“This society teaches people to hate Jews, blacks, Muslims and other minorities,” said Beirich, who is concerned about Google, and stresses that we still need to see a systemic answer to this problem.
- The fight against online radicalization must be intensified
It can sound paradoxical, but as ISIL’s military defeat is becoming increasingly certain, the fight against online radicalization becomes a task more important than ever. By losing prestige and territory, extremists will probably move more and more of their activities to the virtual space. Capacities designed to combat online radicalization will need to become more sophisticated and will require greater investment in research and promotion of the transmission of more positive messages.
Social networks should increase cooperation with the non-governmental sector, which has significant knowledge and experience in combating radicalization and ways of deradicalization. Extremists will be forced to transmit more and more information online with online means that should make them more exposed and vulnerable, and this will only be achieved if, at the time of the social networking of equipment, necessary programs allow for the detection of interactions of extremists, their recruits, and potential members or sympathizers. In addition, social networks need to address the issue of content published by right-wing organizations committed to untrue information about certain religious groups, nations, and races that can also be used as a cause for radicalization and create further social divisions with permanent negative consequences. It is also necessary to work on breaking up the already created prejudices for which the expansion of the social network is largely responsible, as we have seen from the example of Google’s search engine.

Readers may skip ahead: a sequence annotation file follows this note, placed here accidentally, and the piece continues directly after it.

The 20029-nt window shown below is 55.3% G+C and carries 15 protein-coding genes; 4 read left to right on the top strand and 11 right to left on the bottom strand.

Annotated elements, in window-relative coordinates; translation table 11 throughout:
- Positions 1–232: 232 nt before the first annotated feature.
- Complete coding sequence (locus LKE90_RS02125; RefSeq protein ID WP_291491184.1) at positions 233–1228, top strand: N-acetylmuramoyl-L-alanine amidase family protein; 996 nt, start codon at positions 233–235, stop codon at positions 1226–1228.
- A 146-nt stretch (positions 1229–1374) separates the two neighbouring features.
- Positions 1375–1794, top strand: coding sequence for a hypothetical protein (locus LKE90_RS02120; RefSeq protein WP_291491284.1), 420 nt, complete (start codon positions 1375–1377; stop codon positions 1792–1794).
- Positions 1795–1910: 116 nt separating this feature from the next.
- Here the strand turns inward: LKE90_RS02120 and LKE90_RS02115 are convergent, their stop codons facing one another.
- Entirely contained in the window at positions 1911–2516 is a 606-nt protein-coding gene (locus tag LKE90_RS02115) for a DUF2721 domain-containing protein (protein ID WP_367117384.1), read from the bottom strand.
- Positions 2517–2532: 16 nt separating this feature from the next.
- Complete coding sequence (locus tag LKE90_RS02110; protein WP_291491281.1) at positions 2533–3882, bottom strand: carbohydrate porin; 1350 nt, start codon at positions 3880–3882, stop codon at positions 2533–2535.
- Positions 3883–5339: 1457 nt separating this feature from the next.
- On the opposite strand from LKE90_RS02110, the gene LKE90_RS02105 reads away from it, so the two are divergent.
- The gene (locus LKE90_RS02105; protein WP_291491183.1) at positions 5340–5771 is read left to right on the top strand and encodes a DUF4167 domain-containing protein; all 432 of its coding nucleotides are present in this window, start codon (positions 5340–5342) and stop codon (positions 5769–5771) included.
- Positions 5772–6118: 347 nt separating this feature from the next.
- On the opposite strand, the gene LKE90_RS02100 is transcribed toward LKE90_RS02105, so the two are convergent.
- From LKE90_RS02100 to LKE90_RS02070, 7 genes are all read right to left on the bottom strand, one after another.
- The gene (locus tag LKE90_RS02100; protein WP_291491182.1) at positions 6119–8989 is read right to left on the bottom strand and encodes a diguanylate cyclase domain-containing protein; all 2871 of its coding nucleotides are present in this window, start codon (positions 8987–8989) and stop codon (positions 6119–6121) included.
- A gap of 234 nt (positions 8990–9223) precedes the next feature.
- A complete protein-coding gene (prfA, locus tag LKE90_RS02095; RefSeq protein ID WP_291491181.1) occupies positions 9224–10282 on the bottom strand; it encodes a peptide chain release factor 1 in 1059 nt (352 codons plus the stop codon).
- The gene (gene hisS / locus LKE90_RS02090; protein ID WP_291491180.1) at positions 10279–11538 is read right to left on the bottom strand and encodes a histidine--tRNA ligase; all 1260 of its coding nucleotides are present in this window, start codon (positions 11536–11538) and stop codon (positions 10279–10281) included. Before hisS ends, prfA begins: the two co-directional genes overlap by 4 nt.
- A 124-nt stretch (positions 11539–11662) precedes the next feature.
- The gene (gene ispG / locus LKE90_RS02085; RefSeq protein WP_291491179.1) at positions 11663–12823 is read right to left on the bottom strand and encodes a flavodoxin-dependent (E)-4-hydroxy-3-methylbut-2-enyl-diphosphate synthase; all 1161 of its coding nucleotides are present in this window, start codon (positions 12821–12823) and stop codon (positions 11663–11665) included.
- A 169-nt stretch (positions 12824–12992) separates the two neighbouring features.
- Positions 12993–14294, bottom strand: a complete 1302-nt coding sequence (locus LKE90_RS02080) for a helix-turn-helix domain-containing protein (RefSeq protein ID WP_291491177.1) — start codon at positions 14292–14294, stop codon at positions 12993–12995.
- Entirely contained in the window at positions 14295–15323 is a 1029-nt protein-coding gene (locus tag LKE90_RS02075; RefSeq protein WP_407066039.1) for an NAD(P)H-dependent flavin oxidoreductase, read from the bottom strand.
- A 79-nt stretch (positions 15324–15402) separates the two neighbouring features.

Considering that in 2016 in Bosnia and Herzegovina, according to official data, there was no single departure of BiH citizens to foreign battlefields, which does not imply that there is no radicalization or that attempts at recruitment have been annulled. Nevertheless, there is room for the possibility of trying to radicalize via the Internet and social networks, as well as animating potential members and sympathizers to join and execute certain activities.
Center for Social Research Global Analytics as the only organization in South-East Europe is engaged in researching radicalization through the Internet, and in the past period, Global Analytics experts published scientific research on the topic of Online radicalization – a security challenge that endures.
It is necessary to work on combating and preventing radicalization through the Internet and social networks, based on a holistic and proactive approach, through joint activities, of non-governmental sector, international organizations and relevant institutions / organizations.